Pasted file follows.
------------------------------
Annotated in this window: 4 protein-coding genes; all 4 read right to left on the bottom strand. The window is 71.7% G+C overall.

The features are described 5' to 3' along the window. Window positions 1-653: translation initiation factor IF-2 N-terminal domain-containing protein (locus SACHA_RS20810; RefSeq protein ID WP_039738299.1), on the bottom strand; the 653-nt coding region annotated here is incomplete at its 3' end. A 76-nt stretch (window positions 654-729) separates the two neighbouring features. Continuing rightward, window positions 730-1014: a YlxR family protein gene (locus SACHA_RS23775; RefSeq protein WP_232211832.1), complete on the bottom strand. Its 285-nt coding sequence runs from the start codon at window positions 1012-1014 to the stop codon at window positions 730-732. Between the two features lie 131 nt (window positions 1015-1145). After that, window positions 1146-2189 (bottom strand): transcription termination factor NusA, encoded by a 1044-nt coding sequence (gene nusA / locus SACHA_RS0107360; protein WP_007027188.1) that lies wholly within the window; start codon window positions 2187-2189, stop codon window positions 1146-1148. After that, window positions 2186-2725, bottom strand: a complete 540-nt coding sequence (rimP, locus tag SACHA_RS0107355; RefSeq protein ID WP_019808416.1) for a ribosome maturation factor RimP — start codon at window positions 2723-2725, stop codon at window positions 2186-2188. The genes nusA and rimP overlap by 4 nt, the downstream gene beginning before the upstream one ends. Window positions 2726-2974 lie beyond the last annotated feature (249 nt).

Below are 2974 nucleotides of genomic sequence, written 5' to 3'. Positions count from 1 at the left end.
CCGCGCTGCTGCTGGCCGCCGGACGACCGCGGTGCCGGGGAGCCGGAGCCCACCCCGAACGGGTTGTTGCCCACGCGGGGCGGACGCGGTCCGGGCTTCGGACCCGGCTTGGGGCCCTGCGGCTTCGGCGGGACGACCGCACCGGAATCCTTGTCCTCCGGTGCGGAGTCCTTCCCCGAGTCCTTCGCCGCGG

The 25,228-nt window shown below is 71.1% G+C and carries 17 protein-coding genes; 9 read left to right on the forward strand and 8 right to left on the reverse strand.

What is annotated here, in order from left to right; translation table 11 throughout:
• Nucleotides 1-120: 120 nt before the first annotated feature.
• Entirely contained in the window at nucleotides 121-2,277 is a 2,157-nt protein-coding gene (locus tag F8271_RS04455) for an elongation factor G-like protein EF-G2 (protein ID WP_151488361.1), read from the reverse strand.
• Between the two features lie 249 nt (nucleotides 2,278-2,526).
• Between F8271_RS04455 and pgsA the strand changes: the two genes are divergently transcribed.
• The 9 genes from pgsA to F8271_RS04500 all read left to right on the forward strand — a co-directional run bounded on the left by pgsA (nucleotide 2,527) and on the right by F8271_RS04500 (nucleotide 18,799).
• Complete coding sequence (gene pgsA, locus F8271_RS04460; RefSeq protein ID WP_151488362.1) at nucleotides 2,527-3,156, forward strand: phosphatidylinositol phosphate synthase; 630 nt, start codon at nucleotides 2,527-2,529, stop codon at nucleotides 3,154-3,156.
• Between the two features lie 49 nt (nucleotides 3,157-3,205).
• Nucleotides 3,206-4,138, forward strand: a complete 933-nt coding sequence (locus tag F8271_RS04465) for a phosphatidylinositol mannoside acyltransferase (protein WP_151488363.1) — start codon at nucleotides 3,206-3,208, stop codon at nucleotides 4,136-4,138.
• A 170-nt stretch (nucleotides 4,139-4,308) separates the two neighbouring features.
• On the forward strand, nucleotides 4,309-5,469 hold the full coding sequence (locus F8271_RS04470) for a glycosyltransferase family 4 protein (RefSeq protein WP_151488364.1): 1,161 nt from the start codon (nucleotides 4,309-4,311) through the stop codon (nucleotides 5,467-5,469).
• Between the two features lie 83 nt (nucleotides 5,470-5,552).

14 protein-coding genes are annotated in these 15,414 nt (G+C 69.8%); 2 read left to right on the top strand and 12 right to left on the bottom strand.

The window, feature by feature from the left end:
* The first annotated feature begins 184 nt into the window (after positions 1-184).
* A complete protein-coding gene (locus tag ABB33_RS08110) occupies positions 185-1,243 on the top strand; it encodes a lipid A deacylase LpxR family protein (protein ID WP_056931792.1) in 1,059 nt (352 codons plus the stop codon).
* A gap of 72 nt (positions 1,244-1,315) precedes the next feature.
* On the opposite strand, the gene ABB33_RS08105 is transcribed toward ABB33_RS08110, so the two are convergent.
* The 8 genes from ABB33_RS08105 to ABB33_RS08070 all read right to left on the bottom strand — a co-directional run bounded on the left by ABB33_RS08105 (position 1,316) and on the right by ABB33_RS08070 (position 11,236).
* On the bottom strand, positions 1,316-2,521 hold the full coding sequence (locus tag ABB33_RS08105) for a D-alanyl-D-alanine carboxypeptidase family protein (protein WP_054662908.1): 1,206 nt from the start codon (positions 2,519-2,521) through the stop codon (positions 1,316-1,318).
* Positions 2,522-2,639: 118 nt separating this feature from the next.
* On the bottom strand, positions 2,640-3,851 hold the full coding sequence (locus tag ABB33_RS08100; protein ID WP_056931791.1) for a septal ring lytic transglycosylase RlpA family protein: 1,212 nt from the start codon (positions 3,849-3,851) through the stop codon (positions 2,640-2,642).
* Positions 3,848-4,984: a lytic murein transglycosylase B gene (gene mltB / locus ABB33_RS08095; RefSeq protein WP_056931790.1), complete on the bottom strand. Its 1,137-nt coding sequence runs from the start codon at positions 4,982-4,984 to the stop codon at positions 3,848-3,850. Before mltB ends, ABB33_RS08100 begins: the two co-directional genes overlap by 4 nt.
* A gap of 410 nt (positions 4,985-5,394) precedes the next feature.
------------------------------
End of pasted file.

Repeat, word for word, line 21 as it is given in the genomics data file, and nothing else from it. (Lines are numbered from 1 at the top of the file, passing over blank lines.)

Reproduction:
* A complete protein-coding gene (locus tag ABB33_RS08110) occupies positions 185-1,243 on the top strand; it encodes a lipid A deacylase LpxR family protein (protein ID WP_056931792.1) in 1,059 nt (352 codons plus the stop codon).